Recovered shoe, underwater, from a MAST excavation of HMS Invincible

Blog: Meeting Emerging Threats

Policy Blog - Heritage Debate 2022

Blog from Maritime Archaeology Sea Trust (MAST) on the future of heritage.

Shared in the lead-up to The Heritage Alliance’s Heritage Debate 2022: Heritage in 20 years.

Shoe recovered from a MAST/Bournemouth University LIBOR-funded excavation of HMS Invincible (2019).

Heritage in 20 Years: what will matter most?

What matters most in the next 20 years for marine archaeology. Over the next 20 years Underwater Cultural Heritage (UCH), its protection and management will face serious emerging threats that the sector is ill equipped to deal with.

Principally these are:
  • Offshore development as energy generation, mineral extraction and agriculture (mariculture) move offshore.
  • Coupled with further advances in remote sensing, this will lead to more and more previously unknown UCH being discovered.
  • Discovery in itself will continue to constitute a threat, since location inevitably enters the public domain (e.g. Galloper wreck). Avoiding disturbance by a seabed developer is not adequate management of risk to newly discovered UCH.
  •  Climate change. Warming seas lead to enhanced biological degradation of UCH, especially from invasive species moving their habitat northwards and more extreme storm events, which result in greater seabed movement. This, in turn, exposes more UCH to biological  degradation as well as mechanical damage.

How well equipped is the marine archaeology sector to meet these emerging threats over the next 2 years? Not very well at all:
  • The sector / discipline of marine archaeology is woefully underfunded  compared to its terrestrial counterpart, which itself is hardly adequately funded. Moreover, marine archaeology fieldwork have considerably greater fieldwork costs.
  • These enhanced fieldwork costs may be resulting in marine archaeology being afforded a lower priority by heritage managers.
  • There is no sustained capacity building within the sector, leading to ‘boom & bust’ capacity provision as specific projects and with them funding of capacities come and go e.g. Marine Antiquities Scheme, CitiZen etc.
  • The result is that There is little infrastructure in the UK to conduct the kind of work that HMG policy requires.
  • There is very little Higher Education facility within the discipline.
  • lack of cross departmental strategic policy cohesion across government, with fractured responsibilities and lack of an effective ‘lead’ department e.g. Crown Estate grant funding & Defra administration (exclusion of UCH), divided responsibility for military and civil UCH.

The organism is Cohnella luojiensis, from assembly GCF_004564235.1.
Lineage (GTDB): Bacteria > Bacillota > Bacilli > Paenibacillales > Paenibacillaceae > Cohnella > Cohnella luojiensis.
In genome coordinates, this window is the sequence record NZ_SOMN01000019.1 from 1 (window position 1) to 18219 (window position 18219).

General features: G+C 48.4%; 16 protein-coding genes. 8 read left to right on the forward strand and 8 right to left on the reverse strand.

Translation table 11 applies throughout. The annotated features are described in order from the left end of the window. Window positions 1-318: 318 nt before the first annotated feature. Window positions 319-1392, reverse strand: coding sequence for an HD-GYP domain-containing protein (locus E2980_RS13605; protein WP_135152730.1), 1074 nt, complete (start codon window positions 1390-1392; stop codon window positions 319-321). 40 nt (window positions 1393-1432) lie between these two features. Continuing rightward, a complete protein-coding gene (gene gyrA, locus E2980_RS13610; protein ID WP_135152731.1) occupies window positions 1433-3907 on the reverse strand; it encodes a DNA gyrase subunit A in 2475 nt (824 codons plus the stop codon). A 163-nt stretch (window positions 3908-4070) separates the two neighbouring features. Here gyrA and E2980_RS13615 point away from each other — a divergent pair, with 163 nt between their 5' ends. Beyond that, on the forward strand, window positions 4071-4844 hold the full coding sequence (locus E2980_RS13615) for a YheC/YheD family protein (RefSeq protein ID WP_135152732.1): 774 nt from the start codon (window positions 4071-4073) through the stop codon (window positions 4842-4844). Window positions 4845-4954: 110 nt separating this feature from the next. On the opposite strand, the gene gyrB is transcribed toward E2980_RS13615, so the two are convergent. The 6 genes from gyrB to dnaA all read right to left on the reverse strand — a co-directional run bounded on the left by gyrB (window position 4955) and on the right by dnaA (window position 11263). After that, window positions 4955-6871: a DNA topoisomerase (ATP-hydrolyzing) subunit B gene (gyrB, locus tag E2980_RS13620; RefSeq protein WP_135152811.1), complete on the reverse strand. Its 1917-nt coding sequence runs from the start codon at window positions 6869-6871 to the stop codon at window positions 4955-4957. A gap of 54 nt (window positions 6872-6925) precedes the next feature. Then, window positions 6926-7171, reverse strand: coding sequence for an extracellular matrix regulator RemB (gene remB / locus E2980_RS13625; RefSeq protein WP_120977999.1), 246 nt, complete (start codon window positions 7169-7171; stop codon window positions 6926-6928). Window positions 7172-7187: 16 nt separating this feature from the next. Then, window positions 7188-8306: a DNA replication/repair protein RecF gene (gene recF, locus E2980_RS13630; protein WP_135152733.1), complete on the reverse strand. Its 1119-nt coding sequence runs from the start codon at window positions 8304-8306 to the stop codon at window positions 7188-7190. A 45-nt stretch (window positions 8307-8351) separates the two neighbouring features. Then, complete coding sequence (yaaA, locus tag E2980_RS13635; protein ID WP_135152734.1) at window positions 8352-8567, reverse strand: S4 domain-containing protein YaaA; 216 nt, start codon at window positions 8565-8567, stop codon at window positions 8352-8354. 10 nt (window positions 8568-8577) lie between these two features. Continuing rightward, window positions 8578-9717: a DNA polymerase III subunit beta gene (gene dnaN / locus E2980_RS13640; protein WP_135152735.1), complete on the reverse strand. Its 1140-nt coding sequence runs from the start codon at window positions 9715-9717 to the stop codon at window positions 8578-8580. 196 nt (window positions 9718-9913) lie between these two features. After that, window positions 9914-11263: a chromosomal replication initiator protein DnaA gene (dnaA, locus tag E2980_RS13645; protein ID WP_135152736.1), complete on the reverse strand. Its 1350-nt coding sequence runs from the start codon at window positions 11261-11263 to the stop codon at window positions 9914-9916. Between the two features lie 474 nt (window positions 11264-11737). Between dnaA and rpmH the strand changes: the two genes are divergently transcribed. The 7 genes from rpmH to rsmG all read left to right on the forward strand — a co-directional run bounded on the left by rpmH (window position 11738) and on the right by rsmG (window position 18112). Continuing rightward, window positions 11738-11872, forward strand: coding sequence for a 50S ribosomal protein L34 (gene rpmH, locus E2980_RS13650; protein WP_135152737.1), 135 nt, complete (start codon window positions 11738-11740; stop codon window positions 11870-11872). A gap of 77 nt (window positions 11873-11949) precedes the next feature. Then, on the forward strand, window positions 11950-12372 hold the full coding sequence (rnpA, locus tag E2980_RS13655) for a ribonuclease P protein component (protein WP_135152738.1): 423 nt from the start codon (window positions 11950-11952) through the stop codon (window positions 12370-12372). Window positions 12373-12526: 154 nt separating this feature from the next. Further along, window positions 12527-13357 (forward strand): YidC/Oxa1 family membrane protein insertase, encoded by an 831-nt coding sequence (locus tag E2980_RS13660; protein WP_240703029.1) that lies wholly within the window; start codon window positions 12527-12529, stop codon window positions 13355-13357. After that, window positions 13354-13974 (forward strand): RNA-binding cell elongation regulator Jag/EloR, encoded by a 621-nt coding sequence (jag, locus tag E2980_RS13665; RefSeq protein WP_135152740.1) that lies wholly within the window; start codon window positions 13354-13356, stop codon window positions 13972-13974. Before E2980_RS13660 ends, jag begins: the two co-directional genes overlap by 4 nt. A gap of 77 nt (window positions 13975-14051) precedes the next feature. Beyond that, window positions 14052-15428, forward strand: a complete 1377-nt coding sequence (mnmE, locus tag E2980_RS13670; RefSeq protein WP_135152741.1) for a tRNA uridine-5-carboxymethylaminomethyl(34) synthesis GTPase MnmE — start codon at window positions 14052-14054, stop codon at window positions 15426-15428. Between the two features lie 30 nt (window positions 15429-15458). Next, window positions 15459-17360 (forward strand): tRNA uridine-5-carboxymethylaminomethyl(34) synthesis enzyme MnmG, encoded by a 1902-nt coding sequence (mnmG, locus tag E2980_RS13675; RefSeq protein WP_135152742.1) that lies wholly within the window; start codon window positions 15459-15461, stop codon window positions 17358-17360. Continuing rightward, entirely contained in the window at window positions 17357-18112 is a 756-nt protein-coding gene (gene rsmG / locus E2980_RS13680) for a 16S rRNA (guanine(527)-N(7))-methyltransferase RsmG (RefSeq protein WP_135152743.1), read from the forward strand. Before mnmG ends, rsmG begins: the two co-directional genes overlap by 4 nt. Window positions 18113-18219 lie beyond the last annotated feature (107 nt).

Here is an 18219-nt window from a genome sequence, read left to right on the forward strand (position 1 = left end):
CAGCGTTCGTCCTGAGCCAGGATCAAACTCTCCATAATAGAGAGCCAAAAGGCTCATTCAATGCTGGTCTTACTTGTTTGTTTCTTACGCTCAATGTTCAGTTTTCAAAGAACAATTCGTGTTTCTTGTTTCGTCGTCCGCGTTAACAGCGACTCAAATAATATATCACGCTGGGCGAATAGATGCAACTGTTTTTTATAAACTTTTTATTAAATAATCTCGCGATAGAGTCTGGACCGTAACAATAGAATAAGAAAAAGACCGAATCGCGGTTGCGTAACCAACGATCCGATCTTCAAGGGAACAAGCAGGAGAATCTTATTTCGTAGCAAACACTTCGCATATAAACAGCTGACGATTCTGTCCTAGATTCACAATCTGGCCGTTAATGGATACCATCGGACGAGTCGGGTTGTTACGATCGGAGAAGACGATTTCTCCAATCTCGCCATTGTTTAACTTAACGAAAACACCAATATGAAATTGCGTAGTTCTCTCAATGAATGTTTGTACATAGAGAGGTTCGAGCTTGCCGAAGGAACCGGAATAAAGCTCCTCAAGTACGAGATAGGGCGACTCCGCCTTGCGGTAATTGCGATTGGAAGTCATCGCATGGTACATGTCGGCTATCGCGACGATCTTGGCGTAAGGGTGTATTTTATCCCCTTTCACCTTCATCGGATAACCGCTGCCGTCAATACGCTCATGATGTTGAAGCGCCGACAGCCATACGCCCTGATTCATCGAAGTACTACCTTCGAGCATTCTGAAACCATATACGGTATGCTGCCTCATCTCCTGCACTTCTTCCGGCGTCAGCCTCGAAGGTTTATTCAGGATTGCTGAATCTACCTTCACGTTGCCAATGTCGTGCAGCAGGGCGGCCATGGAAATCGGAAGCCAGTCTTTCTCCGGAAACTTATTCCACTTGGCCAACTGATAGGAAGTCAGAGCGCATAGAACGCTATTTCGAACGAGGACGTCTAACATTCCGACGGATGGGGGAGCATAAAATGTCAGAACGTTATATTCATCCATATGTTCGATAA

• There is a failure to embed UCH projection within mainstream environmental law and policy, though this is slowly being addressed, e.g Marine Licensing and Fisheries Act 2020.   
  • lack of enforcement capability by virtue of a failure to utilise and co-ordinate marine public assets.
  • There is a failure of the sector to effectively engage with political representatives, which is what is required to reverse the above e.g. Spending Review 2021. 

How can this be addressed?
  • Continue momentum of bringing UCH and the discipline of marine archaeology into mainstream environmental law and policy.
  • Increase the cultural value and priority afforded to UCH and the discipline of marine archaeology by effective engagement with political representatives.
  • Secure cross departmental strategic policy co-ordination.
  • Exploit technology to enhance public access to UCH, including in situ archaeology e.g virtual ‘diver trails’, virtual reality
  • Exploit technology to enhance protection of UCH through satellite technologies combined with Artificial Intelligence (AI),  Human Intelligence (HUMINT) and Open Source Intelligence (OSINT).
  • Enhance protection of UCH through co-ordinated utilisation of marine public assets e.g. use of Common Enforcement protocols.
  • Seek a revised approach towards seabed developers’ responsibility to UCH.
  • Build sustained capacity through a co-ordinated approach to sector funding by Government departments and public agencies.
  • Continue a shared heritage’ approach, where available, with other countries, both in terms of individual projects and through development of regional Treaties, which is envisaged by the UNESCO Convention on the Protection of Underwater Cultural Heritage 2001.

Jessica Berry (CEO, MAST), Professor Mike Williams of Plymouth University (MAST Heritage Director) and Prof Dave Parham of Bournemouth university (MAST advisor).

Explore other perspectives on ‘Heritage in 20 Years: what will matter most’ over on our event page for Heritage Debate 2022.